Featured, Jordan, Mongol Rally

Paperwork Around the World

7 Comments 24 February 2011

cars traffic

Car paperwork is the same all over the world

While in Jordan I saw all of the main tourist sites, but I also had an opportunity to get off the beaten path with my local host family. I had the opportunity to see a place few foreigners have seen; In fact, I am willing to bet that no foreigner besides expats have been there before. I stepped into a drab, gray building bustling with people – the Department of Drivers and Vehicles Licensing; yes, I went to the Mecca of paperwork – the DMV.

Is there anyone out there who likes paperwork? The very mention of it makes you cringe; no matter what nationality you are – right?

One morning my host family asked me if I wanted to come with them to transfer their car ownership and I decided – what the hell, let’s see how the DMV (Department of Motor Vehicles) works in other parts of the world.

The trip was a fascinating cultural journey for me and like any DMV, when you walk into the building it appears as total chaos. Then, as your eyes and mind adjust to the scene, you start to figure it out, like a puzzle. The fact that it was all in a different language made this a bit more challenging than normal. However I was able to learn the following things just from observation and not really understanding the language:

  • Men work with cars. The big room was occupied by 95% men. This shouldn’t surprise me too much in a Muslim country, but I certainly did stand out more than normal.
  • Carbon Paper isn’t extinct. Remember those old dark blue-black sheets used for copying data…the old fashioned way? Well carbon paper sales are alive and kickin’ in Jordan. All of the forms had to be filled out in triplicate so you were handed the 3 sheets of paper and then directed to go purchase a piece of carbon paper to make it easier. I felt as if I had stepped back into early 1980’s again.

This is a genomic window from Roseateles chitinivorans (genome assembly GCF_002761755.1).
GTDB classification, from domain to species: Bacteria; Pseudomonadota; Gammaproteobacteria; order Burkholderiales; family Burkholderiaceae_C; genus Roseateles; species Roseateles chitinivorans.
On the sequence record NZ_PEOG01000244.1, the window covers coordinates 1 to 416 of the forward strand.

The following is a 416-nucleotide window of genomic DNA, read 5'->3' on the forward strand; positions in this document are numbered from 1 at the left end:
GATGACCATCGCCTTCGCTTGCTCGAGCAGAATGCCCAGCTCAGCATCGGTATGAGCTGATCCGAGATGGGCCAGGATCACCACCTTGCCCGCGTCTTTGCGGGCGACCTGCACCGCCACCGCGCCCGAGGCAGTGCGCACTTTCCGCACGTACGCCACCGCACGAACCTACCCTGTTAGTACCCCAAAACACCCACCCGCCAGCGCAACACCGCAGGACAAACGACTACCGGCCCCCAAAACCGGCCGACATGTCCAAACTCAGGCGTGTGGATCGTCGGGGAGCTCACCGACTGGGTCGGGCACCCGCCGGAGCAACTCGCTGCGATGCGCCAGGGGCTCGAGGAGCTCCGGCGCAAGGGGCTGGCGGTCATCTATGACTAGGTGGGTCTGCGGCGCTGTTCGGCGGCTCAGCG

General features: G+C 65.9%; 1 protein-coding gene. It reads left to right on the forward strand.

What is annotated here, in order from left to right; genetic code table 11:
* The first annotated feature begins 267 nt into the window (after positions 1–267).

• Lines are deceiving. Lines were formed everywhere in front of each window. There was no ‘number/ticket’ system – it was all manual; first come, first serve – sort of. The lines seemed orderly from the back, but once you got towards the front of the line it was as if the order melted and everyone spread out in front of the window trying to shove their paper to the person behind the glass.
  • Computers don’t rule the world. We were informed we had to go to the insurance office to finish some paperwork. I was a stunned when I walked into the guy’s office and there was just a big desk with stacks of paper, ashtrays, a fax machine, a hand stamp, and a portable heater. Apparently in 2011 it is possible to do work without a computer. I watched the man as he shuffled papers rapidly and then at the end he took the big hand stamp and “THWACK” he stamped the papers in triplicate, then turned to the fax machine and sent them somewhere. The work was done and we got up and moved on…Yella!

Overall, we were at the DMV for about 1 ½ hours moving from line to line as if it were a waltz; back, ahead, pause, back, repeat…in triplicate.

Watching all of this paperwork in action made me start thinking about the mountain of paperwork that would be consuming my life as I prepare for the Mongol Rally this summer; and 90% of it will be conducted in foreign countries. I will be traveling through 15 countries, most of which will make Jordan look like a well–oiled, smooth running, paperwork machine.

The paperwork mountain of the Mongol Rally:

Maps: We are in the process now of trying to simply sort out our route. We are using a combination of google maps, paper maps, and guidebooks to decipher where the roads are and more importantly where the border crossings are. This is probably one of the easier paperwork tasks we have to tackle as most of this information is on the internet

map lost

Lost?

Travel Insurance: This is required for sure. However, luckily I already have this tackled as I’m perpetually traveling and am already insured for the year. My HTH Worldwide plan covers me in any far corner of the world.

International Driver’s License: We will all need our international drivers license for the Rally. Luckily – in America this is easy to obtain. Just stop by your local AAA office and apply with your current state driver’s license – pay money and you are done!